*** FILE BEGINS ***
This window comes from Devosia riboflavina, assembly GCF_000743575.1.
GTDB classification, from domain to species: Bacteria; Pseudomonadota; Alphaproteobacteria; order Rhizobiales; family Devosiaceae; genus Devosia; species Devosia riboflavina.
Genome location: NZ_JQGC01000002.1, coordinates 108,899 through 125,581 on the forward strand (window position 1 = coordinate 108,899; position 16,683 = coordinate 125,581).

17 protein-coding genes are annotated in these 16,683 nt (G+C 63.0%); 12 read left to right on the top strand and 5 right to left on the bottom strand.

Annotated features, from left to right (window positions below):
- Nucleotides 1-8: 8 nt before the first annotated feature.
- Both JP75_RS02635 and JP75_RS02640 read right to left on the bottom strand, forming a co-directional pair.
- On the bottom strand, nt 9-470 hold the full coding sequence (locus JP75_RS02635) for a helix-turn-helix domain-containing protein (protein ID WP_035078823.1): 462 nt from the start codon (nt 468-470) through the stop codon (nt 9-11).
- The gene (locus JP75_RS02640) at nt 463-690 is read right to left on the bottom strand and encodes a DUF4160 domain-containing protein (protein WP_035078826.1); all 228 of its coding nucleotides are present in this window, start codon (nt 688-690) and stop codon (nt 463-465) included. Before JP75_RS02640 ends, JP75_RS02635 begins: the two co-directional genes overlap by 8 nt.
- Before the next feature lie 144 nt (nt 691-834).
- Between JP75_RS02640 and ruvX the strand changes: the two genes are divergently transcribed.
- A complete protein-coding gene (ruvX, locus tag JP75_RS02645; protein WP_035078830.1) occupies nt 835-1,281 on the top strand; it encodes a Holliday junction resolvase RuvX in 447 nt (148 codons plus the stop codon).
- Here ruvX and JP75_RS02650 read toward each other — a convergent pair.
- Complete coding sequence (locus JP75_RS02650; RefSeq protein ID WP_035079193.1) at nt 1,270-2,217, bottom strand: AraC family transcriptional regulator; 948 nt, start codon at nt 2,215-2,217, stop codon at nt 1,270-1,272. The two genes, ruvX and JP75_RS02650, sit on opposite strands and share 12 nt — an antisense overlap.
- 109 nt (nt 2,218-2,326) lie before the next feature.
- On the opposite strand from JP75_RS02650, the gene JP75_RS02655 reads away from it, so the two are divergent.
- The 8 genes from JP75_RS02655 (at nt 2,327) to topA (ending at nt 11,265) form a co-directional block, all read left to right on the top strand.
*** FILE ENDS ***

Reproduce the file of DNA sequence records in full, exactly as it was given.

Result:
This window comes from Devosia riboflavina, assembly GCF_000743575.1.
GTDB classification, from domain to species: Bacteria; Pseudomonadota; Alphaproteobacteria; order Rhizobiales; family Devosiaceae; genus Devosia; species Devosia riboflavina.
Genome location: NZ_JQGC01000002.1, coordinates 108,899 through 125,581 on the forward strand (window position 1 = coordinate 108,899; position 16,683 = coordinate 125,581).

17 protein-coding genes are annotated in these 16,683 nt (G+C 63.0%); 12 read left to right on the top strand and 5 right to left on the bottom strand.

Annotated features, from left to right (window positions below):
- Nucleotides 1-8: 8 nt before the first annotated feature.
- Both JP75_RS02635 and JP75_RS02640 read right to left on the bottom strand, forming a co-directional pair.
- On the bottom strand, nt 9-470 hold the full coding sequence (locus JP75_RS02635) for a helix-turn-helix domain-containing protein (protein ID WP_035078823.1): 462 nt from the start codon (nt 468-470) through the stop codon (nt 9-11).
- The gene (locus JP75_RS02640) at nt 463-690 is read right to left on the bottom strand and encodes a DUF4160 domain-containing protein (protein WP_035078826.1); all 228 of its coding nucleotides are present in this window, start codon (nt 688-690) and stop codon (nt 463-465) included. Before JP75_RS02640 ends, JP75_RS02635 begins: the two co-directional genes overlap by 8 nt.
- Before the next feature lie 144 nt (nt 691-834).
- Between JP75_RS02640 and ruvX the strand changes: the two genes are divergently transcribed.
- A complete protein-coding gene (ruvX, locus tag JP75_RS02645; protein WP_035078830.1) occupies nt 835-1,281 on the top strand; it encodes a Holliday junction resolvase RuvX in 447 nt (148 codons plus the stop codon).
- Here ruvX and JP75_RS02650 read toward each other — a convergent pair.
- Complete coding sequence (locus JP75_RS02650; RefSeq protein ID WP_035079193.1) at nt 1,270-2,217, bottom strand: AraC family transcriptional regulator; 948 nt, start codon at nt 2,215-2,217, stop codon at nt 1,270-1,272. The two genes, ruvX and JP75_RS02650, sit on opposite strands and share 12 nt — an antisense overlap.
- 109 nt (nt 2,218-2,326) lie before the next feature.
- On the opposite strand from JP75_RS02650, the gene JP75_RS02655 reads away from it, so the two are divergent.
- The 8 genes from JP75_RS02655 (at nt 2,327) to topA (ending at nt 11,265) form a co-directional block, all read left to right on the top strand.